In 1842, Henry ‘Box’ Brown had himself nailed into a box and mailed from Richmond, Virginia to Philadelphia. So awful was his experience of slavery, particularly the fact that his wife and children had been sold to another state, that he could take it no more. With the help of anti-slavery activists, he undertook the illegal journey in his crate, travelling by wagon, railroad and steamboat. Twenty-seven hours later, safe and well, he arrived in Philadelphia, a haven in Pennsylvania, one of the Free States.

This story has many messages and morals about liberty, strength of character, and collaboration, although it also says something about progress. Twenty-seven hours! One hundred and seventy-five years later, a piece of paper with my debit card PIN on it has taken twenty-one days to reach me in New York… from New York.

I learnt the story of Henry Brown on a fascinating walking tour of Philadelphia, where I spent two days recently. Before my visit, I knew embarrassingly little about this amazing city. I’d heard of a bell and some slightly sniggering comments about ‘brotherly love’. After a brief visit, it might now be my favorite city.

On a walk around Philadelphia, a couple of things caught my notice. First, it is much more peaceful and airy than New York. For a number of reasons, not least a superstition about no buildings being higher than the statue of William Penn on City Hall, the town is not dominated by skyscrapers. In addition, the major roads and sidewalks are spacious. These two facts combined mean you can see a lot more sky than in most large US cities. The city feels leafier, with many lovely parks, and its famous arts scene is in evidence in the fantastic public installations and murals. The design of the street layout is also effective, with four major arteries leading to City Hall which is cleverly arranged with a central courtyard accessed by four archways from the main roads. This means that in the center of the courtyard you can look to all four compass points from one place. It’s very effective.

Philadelphia also has a reputation for liberalism and acceptance. The history of the city’s gay district is interesting. It is, as far as I know, the only place in the world to have a district officially called ‘Gayborhood’. This area, within Washington Square West, proudly promotes its history as a gay-friendly neighborhood by hosting many events, and also by decorating the street signs and crosswalks with rainbow flags.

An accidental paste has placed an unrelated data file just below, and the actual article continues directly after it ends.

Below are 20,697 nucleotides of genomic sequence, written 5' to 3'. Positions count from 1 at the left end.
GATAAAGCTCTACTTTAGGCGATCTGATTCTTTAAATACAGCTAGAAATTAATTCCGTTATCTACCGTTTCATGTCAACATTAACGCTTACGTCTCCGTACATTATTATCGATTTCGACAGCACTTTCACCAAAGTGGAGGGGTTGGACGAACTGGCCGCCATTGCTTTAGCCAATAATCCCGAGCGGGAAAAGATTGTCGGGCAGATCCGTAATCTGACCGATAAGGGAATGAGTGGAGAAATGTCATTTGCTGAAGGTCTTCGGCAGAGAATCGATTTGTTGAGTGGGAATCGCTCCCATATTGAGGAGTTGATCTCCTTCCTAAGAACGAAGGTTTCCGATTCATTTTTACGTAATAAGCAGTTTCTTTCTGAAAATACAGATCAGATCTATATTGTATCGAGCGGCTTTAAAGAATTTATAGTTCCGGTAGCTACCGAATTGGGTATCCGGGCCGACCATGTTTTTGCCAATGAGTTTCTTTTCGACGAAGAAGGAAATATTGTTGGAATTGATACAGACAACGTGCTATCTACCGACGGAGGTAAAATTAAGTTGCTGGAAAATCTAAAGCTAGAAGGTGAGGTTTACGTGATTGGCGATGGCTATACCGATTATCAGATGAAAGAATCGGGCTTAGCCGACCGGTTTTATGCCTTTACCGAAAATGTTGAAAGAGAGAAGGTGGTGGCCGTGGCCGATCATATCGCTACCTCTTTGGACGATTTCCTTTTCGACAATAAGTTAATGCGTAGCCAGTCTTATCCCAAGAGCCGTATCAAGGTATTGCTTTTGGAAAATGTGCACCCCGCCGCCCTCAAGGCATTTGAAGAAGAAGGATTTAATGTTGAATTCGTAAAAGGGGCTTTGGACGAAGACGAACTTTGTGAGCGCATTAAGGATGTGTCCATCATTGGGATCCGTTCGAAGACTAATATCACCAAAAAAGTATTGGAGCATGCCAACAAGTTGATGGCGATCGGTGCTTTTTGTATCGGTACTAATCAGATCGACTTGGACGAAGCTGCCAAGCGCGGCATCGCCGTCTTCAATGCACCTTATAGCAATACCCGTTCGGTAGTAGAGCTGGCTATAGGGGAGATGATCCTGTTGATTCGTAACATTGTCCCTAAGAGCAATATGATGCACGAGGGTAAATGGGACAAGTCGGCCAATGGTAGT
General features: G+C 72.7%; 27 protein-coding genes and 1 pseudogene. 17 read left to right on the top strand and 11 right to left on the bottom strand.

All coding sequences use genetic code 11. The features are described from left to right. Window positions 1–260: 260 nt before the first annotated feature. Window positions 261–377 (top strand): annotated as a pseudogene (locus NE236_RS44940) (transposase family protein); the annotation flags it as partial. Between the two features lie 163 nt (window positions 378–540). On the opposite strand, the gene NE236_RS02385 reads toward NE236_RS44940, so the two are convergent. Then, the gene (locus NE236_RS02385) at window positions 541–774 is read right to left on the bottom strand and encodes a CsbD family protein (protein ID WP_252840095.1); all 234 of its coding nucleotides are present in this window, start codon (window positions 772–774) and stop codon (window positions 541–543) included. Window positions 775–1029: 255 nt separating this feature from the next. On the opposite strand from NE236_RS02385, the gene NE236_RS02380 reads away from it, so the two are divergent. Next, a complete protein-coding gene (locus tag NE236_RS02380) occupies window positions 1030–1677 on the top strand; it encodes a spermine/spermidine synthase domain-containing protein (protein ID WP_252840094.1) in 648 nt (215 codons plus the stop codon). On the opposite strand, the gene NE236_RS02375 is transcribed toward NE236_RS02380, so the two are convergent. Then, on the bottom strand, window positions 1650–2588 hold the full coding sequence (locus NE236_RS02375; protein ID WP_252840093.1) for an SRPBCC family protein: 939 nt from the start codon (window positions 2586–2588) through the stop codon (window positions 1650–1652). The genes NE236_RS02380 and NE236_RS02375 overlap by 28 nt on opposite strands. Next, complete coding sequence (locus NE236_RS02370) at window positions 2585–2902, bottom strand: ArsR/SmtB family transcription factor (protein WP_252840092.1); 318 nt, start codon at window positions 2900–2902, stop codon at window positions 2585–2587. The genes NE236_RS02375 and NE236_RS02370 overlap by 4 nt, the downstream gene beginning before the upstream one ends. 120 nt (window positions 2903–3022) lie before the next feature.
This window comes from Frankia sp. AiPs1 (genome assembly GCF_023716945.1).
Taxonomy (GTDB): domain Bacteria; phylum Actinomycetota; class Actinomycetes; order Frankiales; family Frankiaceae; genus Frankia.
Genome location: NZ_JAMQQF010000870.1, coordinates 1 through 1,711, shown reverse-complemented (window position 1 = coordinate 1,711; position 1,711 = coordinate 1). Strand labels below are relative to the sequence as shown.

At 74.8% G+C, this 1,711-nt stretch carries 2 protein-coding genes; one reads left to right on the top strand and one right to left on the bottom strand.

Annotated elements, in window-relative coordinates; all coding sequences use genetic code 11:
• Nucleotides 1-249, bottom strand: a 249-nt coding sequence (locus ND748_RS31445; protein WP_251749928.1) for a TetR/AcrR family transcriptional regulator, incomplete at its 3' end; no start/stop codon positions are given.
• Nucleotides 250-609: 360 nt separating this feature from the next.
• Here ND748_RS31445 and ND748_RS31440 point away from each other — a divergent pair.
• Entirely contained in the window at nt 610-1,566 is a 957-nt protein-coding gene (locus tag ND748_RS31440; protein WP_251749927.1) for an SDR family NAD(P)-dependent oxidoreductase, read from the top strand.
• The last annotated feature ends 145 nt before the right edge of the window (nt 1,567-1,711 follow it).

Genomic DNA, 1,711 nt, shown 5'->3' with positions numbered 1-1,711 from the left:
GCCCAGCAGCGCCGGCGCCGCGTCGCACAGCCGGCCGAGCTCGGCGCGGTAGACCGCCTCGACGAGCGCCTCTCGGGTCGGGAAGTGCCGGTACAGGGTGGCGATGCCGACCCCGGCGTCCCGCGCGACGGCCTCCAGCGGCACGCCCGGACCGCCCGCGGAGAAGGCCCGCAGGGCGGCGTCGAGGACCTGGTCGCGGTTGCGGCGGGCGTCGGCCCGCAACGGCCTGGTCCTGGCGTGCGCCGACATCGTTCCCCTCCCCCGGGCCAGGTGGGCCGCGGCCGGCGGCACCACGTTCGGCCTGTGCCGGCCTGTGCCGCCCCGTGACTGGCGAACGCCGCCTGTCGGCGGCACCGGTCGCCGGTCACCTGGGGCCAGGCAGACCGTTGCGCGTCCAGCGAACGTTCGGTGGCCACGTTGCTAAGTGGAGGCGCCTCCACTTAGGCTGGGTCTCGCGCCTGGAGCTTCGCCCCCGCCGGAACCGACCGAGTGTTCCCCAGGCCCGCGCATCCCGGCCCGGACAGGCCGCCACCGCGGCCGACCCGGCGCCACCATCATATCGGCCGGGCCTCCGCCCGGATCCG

The main tourist attractions in the city are those related to the founding of the USA. Independence Hall, Pennsylvania’s former State House, is where the Declaration of Independence and the Constitution were signed. The free tour, though brief, is informative and well presented. You need a timed ticket to attend, which also means there isn’t a lot of queuing. The Liberty Bell is less interesting (also free) although is probably more significant to Americans who have been absorbing its image as a cultural icon for decades.

Independence Hall
Independence Hall (photo by K Hudemann)

A less-obvious draw of the city is Edgar Allan Poe’s house. He lived in the city for a number of years, although only in this house for one. While there, he is believed to have published The Black Cat, which may have been inspired by the very dingy cellar in the house. The house is starkly preserved without furniture, and with minimal interpretation or explanation. The adjoining house is also part of the site and is dedicated to a small museum and shop as well as a reading room, decorated in the lavish style that Poe satirized in one of his essays. This is a superb place to spend an hour, enjoying Poe’s stories, exploring the house, and learning about his fascinating life. Like lots of the brilliant stuff in Philadelphia, this is also free as it is run by the National Park Service.

Magic Gardens
Magic Gardens (photo by K Hudemann)

Other highlights of the city include the Magic Gardens, Isaiah Zagar’s gigantic mosaic complex dedicated to the arts, and Penn’s Landing, which I think was a bit of a joke in the past, but which was playing home to temporary food and drink huts and had tables set up under the trees, which were decorated with delicate colored lights. It was quite beautiful.

Penn's Landing
Penn’s Landing (photo by K. Hudemann)

Our visit was rounded off with a trip to Jim’s on South Street, apparently the best place to get a Philly Cheese Steak (actually a type of sandwich). The food was delicious and the service was very quick (if slightly rude). We also made a quick stop at the ‘Rocky Steps’ (at the Museum of Art) although it was far too hot to attempt a recreation of the famous scene.

Philadelphia was founded by William Penn, who became the world’s largest private landowner when he was given what is now Pennsylvania by Charles II as repayment of a debt owed to Penn’s father. Penn clearly loved a bit of classical etymology. ‘Sylvania’ is Latin for ‘forest’, and the ‘Penn’ part is in memory of his father. ‘Philadelphia’ is Greek for ‘brotherly love’, which was inspired by Penn’s search for tolerance for fellow Quakers and people of all religions. In a country that has some way to go in achieving that aim, Philadelphia at least appears to be on the right track. It is calm, clean, fun, welcoming and bright. I can’t wait to return for a second visit.

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